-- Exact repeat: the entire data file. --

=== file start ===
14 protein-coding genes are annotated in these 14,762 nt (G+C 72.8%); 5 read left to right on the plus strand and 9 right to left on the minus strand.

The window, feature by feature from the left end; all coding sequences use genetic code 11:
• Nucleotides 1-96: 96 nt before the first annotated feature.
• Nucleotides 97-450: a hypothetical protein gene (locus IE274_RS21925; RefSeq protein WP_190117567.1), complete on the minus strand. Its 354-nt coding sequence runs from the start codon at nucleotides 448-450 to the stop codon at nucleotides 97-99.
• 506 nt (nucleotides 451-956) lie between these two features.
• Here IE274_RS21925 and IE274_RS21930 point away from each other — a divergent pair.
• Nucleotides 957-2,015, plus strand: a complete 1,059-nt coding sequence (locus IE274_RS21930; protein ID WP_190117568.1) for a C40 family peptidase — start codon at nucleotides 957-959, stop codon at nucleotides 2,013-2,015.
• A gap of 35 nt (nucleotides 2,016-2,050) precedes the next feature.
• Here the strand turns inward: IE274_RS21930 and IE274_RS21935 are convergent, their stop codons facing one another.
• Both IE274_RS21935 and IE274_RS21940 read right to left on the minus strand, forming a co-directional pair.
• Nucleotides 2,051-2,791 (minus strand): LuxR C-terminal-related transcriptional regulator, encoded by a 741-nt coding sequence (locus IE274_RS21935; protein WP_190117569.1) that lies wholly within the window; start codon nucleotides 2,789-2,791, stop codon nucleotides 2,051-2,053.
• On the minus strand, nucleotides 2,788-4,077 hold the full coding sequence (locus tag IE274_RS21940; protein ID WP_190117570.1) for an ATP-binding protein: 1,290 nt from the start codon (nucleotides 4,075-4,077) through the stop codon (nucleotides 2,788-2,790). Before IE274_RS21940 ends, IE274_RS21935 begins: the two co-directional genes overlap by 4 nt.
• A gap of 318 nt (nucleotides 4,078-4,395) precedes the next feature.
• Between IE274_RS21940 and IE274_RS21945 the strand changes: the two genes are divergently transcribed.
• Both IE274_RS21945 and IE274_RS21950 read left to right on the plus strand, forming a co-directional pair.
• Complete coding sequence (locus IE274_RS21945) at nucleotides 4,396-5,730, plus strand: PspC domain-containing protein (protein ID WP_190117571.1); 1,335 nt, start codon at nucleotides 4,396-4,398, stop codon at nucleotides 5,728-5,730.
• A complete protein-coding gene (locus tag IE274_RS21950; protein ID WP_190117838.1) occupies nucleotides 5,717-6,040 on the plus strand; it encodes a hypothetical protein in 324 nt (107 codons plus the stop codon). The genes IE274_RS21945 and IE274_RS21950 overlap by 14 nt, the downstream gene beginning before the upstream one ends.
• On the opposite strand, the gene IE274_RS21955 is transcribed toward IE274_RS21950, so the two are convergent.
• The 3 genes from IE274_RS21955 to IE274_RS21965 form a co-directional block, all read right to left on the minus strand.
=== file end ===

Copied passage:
14 protein-coding genes are annotated in these 14,762 nt (G+C 72.8%); 5 read left to right on the plus strand and 9 right to left on the minus strand.

The window, feature by feature from the left end; all coding sequences use genetic code 11:
• Nucleotides 1-96: 96 nt before the first annotated feature.
• Nucleotides 97-450: a hypothetical protein gene (locus IE274_RS21925; RefSeq protein WP_190117567.1), complete on the minus strand. Its 354-nt coding sequence runs from the start codon at nucleotides 448-450 to the stop codon at nucleotides 97-99.
• 506 nt (nucleotides 451-956) lie between these two features.
• Here IE274_RS21925 and IE274_RS21930 point away from each other — a divergent pair.
• Nucleotides 957-2,015, plus strand: a complete 1,059-nt coding sequence (locus IE274_RS21930; protein ID WP_190117568.1) for a C40 family peptidase — start codon at nucleotides 957-959, stop codon at nucleotides 2,013-2,015.
• A gap of 35 nt (nucleotides 2,016-2,050) precedes the next feature.
• Here the strand turns inward: IE274_RS21930 and IE274_RS21935 are convergent, their stop codons facing one another.
• Both IE274_RS21935 and IE274_RS21940 read right to left on the minus strand, forming a co-directional pair.
• Nucleotides 2,051-2,791 (minus strand): LuxR C-terminal-related transcriptional regulator, encoded by a 741-nt coding sequence (locus IE274_RS21935; protein WP_190117569.1) that lies wholly within the window; start codon nucleotides 2,789-2,791, stop codon nucleotides 2,051-2,053.
• On the minus strand, nucleotides 2,788-4,077 hold the full coding sequence (locus tag IE274_RS21940; protein ID WP_190117570.1) for an ATP-binding protein: 1,290 nt from the start codon (nucleotides 4,075-4,077) through the stop codon (nucleotides 2,788-2,790). Before IE274_RS21940 ends, IE274_RS21935 begins: the two co-directional genes overlap by 4 nt.
• A gap of 318 nt (nucleotides 4,078-4,395) precedes the next feature.
• Between IE274_RS21940 and IE274_RS21945 the strand changes: the two genes are divergently transcribed.
• Both IE274_RS21945 and IE274_RS21950 read left to right on the plus strand, forming a co-directional pair.
• Complete coding sequence (locus IE274_RS21945) at nucleotides 4,396-5,730, plus strand: PspC domain-containing protein (protein ID WP_190117571.1); 1,335 nt, start codon at nucleotides 4,396-4,398, stop codon at nucleotides 5,728-5,730.
• A complete protein-coding gene (locus tag IE274_RS21950; protein ID WP_190117838.1) occupies nucleotides 5,717-6,040 on the plus strand; it encodes a hypothetical protein in 324 nt (107 codons plus the stop codon). The genes IE274_RS21945 and IE274_RS21950 overlap by 14 nt, the downstream gene beginning before the upstream one ends.
• On the opposite strand, the gene IE274_RS21955 is transcribed toward IE274_RS21950, so the two are convergent.
• The 3 genes from IE274_RS21955 to IE274_RS21965 form a co-directional block, all read right to left on the minus strand.